Negligence is the failure to use reasonable care. But, it comes in degrees. Different levels of negligence apply in different claims. What are they?
Negligence – Ordinary
The “reasonable person” standard requires people to conduct themselves as a reasonably careful person would under like circumstances. Ordinary negligence occurs when someone does something that a reasonably careful person would not do under similar circumstances, or fails to do something a reasonably careful person would do.
Negligence law requires reasonable measures to protect oneself and others from harm. The law imposes a duty of reasonable care. Those harmed by one who breaches this duty may recover damages.
This ordinary negligence standard applies to many claims, even in catastrophic injury accident cases and defective product cases.
Gross negligence requires conduct substantially higher in magnitude than ordinary negligence. It is very great negligence, or the absence of slight diligence, or the want of even scant care. It amounts to indifference so far as other persons are concerned.
Courts have described gross negligence as a heedless and palpable violation of legal duty to the rights of others. The type of culpability which characterizes all negligence is in gross negligence magnified to a high degree as compared with that present in ordinary negligence.
A showing of gross negligence is required for example to qualify for an award of punitive damages under many wrongful death statutes.
The driver of a car was found grossly negligent for driving 50 miles an hour down a steep hill in the dark, and when passengers warned him to slow down before a curve he instead sped up causing a crash killing one passenger. In medical malpractice, gross negligence can be found where surgeons remove the incorrect limb or leave medical instruments inside a patient after surgery.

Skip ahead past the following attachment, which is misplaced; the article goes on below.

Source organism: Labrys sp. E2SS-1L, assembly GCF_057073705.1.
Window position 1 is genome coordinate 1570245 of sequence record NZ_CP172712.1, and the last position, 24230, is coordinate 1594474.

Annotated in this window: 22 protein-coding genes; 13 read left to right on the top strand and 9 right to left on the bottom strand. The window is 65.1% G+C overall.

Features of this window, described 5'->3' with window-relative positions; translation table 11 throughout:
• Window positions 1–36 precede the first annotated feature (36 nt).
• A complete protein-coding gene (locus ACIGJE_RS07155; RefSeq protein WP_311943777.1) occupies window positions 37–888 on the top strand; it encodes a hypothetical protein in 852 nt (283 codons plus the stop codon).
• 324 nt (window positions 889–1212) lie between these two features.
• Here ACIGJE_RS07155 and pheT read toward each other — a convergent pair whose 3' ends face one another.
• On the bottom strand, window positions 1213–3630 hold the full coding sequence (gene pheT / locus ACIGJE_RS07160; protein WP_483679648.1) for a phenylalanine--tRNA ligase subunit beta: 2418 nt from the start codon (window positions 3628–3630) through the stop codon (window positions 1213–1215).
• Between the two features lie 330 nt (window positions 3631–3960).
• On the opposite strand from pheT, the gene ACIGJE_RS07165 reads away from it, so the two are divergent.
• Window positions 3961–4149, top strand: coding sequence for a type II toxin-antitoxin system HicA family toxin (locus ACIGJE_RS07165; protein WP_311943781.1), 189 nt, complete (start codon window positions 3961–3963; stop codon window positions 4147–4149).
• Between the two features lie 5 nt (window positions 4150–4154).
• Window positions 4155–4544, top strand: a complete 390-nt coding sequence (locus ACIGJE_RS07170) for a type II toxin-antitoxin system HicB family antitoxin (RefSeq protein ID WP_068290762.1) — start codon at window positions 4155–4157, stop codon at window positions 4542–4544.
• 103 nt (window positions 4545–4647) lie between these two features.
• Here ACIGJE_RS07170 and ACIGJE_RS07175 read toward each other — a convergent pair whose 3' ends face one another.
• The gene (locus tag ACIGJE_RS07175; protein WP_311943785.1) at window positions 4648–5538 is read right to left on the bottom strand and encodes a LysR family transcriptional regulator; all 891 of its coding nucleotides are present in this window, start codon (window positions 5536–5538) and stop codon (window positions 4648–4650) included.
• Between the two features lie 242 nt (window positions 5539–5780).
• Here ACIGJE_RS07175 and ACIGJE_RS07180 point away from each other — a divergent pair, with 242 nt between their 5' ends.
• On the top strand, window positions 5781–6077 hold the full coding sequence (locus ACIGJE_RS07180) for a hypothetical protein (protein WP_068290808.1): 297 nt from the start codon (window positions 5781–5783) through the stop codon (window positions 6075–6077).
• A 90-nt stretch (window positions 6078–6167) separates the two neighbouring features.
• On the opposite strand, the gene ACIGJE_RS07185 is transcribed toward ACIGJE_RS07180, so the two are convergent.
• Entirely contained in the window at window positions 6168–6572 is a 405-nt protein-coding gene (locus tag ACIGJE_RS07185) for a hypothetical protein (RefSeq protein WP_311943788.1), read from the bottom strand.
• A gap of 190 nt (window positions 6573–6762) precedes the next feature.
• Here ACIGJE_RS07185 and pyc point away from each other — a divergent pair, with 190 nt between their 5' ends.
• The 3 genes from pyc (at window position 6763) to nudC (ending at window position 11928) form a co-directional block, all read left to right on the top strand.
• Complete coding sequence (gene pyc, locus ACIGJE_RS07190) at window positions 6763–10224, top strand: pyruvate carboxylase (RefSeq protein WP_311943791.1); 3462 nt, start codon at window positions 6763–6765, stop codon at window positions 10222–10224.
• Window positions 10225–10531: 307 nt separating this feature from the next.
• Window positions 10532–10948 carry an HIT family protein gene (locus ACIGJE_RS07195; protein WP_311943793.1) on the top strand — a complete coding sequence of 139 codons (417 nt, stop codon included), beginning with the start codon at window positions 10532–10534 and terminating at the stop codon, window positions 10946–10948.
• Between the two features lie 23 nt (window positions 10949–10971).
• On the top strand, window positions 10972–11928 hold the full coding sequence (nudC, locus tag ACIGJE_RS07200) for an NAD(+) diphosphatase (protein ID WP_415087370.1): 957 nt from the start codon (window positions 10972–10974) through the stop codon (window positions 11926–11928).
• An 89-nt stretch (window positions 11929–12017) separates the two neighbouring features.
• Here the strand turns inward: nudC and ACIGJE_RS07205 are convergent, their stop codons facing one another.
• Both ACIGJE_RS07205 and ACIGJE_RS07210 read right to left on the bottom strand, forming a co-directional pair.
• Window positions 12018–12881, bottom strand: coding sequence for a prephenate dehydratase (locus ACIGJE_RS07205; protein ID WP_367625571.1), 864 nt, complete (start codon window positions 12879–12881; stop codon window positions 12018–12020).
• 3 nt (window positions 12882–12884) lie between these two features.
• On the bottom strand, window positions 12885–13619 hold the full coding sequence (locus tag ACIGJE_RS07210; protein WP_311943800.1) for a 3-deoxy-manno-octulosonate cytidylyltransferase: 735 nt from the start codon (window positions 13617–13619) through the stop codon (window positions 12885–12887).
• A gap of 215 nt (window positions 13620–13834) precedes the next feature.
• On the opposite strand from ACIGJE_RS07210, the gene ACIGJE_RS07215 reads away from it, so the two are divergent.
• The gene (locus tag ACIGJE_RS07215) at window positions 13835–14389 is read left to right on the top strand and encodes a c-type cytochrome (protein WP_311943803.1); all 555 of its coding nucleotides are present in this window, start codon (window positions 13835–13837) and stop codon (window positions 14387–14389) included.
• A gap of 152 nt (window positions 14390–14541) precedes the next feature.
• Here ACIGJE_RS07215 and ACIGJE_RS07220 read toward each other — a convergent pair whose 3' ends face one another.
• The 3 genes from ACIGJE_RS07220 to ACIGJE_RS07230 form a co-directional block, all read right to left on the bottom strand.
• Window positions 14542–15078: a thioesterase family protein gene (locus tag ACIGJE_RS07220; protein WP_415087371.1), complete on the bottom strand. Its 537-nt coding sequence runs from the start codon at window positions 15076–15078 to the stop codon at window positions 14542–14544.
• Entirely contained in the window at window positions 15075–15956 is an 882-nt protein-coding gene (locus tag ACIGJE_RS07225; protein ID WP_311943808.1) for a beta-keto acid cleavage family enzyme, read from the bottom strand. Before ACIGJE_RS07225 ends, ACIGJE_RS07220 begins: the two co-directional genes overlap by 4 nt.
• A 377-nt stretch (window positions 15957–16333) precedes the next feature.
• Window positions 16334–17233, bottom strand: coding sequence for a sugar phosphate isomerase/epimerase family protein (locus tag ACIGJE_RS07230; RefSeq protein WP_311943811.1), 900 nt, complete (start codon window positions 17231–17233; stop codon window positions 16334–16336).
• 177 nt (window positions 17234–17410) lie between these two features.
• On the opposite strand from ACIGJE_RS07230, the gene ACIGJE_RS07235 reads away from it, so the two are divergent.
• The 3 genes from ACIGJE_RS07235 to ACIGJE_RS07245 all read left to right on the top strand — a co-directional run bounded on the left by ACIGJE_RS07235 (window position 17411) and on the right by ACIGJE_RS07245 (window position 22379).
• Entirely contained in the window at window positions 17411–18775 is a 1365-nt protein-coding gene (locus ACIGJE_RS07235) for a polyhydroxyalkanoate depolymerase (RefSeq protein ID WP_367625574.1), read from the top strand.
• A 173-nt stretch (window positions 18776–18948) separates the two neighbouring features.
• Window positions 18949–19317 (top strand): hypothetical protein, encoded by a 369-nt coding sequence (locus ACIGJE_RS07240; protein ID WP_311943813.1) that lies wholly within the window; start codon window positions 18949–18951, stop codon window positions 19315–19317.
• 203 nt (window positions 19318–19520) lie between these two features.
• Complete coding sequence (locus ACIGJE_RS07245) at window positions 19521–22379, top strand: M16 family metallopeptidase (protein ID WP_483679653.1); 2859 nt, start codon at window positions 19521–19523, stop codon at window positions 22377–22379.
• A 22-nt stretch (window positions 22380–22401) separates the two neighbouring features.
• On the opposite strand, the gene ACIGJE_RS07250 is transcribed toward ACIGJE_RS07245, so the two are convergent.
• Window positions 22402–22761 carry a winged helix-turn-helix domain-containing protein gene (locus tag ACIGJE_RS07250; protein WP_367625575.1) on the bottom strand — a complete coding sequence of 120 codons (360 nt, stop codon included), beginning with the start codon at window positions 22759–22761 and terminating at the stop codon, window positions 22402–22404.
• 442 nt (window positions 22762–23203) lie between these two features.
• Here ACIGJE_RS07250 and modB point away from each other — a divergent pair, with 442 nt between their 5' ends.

Willful, Wanton, Reckless Conduct
Willful, wanton reckless conduct takes place a shade below actual intent. Proof of willful, wanton, reckless conduct involves a high degree of likelihood that substantial harm will result to another.
Two things distinguish willful, wanton, reckless conduct from negligence. First, the defendant must knowingly or intentionally disregard an unreasonable risk. Second, the risk must entail a high degree of probability of causing substantial harm.
Those seeking to recover for their own injuries when suing a bar under “dram shop” law must prove that the licensed establishment engaged in willful, wanton, reckless conduct.
Willful, wanton, reckless conduct was found where a supervisor instructed a worker to clean the gears of a machine while it was running, which caused permanent injury when the worker’s hand was caught in the gears.
Negligence in Degrees
Jury instructions spell out circumstances distinguishing the degrees of negligent conduct. But, it may not be overly complicated. As a great U.S. Supreme Court Justice once explained:
Even a dog knows the difference between being kicked and being stumbled over.
Oliver Wendell Holmes.
Minor distinctions between degrees of conduct can significantly change the outcome of a case. The law varies state by state. My office handles injury cases in Massachusetts & New Hampshire. Anyone injured by any circumstances, accidental or otherwise, should retain an experienced personal injury attorney.